PHILADELPHIA (KYW Newsradio) — This year’s Thanksgiving Day Parade is the 103rd edition. It’s the oldest Thanksgiving Day Parade in the country, and for so many of the families who lined up along both sides of JFK Boulevard and along the Benjamin Franklin Parkway early Thursday, it’s the best way to kick off the holiday.
“I like to see the bands and all the inflatable balloons,” said 8-year-old Carter from Stratford, N.J.
There with his parents and four siblings, Carter said he couldn’t remember how many years he has been going to Philly’s parade.
“Probably our sixth year doing this, waking up at 5 a.m. to get here on time and get some parking,” said Carter’s dad, Jim Worthington.
“Of course, it’s chaotic as anything, but it gets the kids out early, and they have a full day of doing different things around the house while we’re cooking. But yeah, a fun, early start to the day.”
The day started off chilly, so the Worthingtons were among thousands of spectators who stayed bundled up to watch balloon figures, including Mr. Potato Head, Leonardo of the Teenage Mutant Ninja Turtles, and Strawberry Shortcake bounce down the parade route.
The Phillie Phanatic was there, as well as Swoop and the Eagles cheerleaders. There was a whole lot to enjoy, especially for families who make sure to keep the tradition going year after year.
Kristen Annucci from Sewell, N.J., said she brings the family each year, too.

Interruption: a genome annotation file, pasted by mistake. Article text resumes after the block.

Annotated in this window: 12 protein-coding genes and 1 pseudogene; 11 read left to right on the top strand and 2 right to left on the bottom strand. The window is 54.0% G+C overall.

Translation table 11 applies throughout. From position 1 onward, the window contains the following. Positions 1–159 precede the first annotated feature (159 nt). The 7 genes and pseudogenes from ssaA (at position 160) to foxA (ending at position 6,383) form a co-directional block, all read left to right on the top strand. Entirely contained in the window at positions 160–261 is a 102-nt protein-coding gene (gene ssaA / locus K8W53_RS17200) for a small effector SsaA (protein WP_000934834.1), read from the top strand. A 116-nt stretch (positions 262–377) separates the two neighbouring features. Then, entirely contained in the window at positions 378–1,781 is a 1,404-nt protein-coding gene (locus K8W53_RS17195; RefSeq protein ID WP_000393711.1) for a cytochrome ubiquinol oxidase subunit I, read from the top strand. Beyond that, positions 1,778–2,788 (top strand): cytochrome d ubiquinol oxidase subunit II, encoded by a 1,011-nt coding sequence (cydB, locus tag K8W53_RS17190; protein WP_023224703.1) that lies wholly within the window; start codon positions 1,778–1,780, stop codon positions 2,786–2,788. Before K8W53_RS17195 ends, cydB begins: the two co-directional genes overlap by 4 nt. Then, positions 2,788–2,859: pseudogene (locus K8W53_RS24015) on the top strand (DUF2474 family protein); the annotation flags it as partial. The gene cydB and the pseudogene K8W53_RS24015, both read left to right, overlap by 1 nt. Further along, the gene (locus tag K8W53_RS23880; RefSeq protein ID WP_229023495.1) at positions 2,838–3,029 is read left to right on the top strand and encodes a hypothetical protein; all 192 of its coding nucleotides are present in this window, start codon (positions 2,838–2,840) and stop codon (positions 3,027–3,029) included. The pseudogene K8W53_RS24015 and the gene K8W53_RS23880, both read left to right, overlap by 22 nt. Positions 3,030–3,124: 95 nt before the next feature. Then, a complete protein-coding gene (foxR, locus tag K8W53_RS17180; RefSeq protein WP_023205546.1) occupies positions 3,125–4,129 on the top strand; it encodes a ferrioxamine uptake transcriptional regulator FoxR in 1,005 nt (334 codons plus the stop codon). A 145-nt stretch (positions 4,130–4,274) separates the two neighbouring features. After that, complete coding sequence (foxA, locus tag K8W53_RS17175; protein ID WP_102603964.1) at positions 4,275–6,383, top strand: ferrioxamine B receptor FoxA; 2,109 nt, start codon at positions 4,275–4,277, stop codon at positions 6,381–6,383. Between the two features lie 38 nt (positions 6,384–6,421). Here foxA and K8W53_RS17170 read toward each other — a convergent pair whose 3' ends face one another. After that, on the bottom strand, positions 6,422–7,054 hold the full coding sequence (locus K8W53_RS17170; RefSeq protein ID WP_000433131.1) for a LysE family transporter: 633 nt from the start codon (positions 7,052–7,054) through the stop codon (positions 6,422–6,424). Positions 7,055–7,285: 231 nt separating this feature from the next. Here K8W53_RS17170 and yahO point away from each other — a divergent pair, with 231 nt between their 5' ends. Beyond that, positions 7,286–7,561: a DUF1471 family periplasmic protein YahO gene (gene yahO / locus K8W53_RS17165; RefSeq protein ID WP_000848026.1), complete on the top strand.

“We’ve been coming since my oldest was a little baby. So, it’s something fun that we love to do every year,” Annucci said.
But this year there’s an extra reason to celebrate.
“It’s my son. He’s five today,” she said. “It’s rare that [his birthday] is on a Thanksgiving. So, it’s a very special Thanksgiving this year.”
Her son, Sebastian, held up a sign that read: “This Turkey Turns Five.”
But for Latasha from Northeast Philadelphia, this was a new experience for her.
“This is actually my first time coming to my own parade in my own city — ‘cause I don’t like the cold! So I just watch it at home on TV,” she said. “But I’m out here to support my daughter and her school.”
Latasha was cheering on her daughter who danced in the parade this year with her classmates. Also cheering was Priscilla Lee from Columbus, Ohio. Her daughter is part of a marching band from there.
“We were kind of talking to the band director there, and we’re like: ‘Hey, this is like the oldest Thanksgiving Parade out of the country. It’s a big deal to be here.’”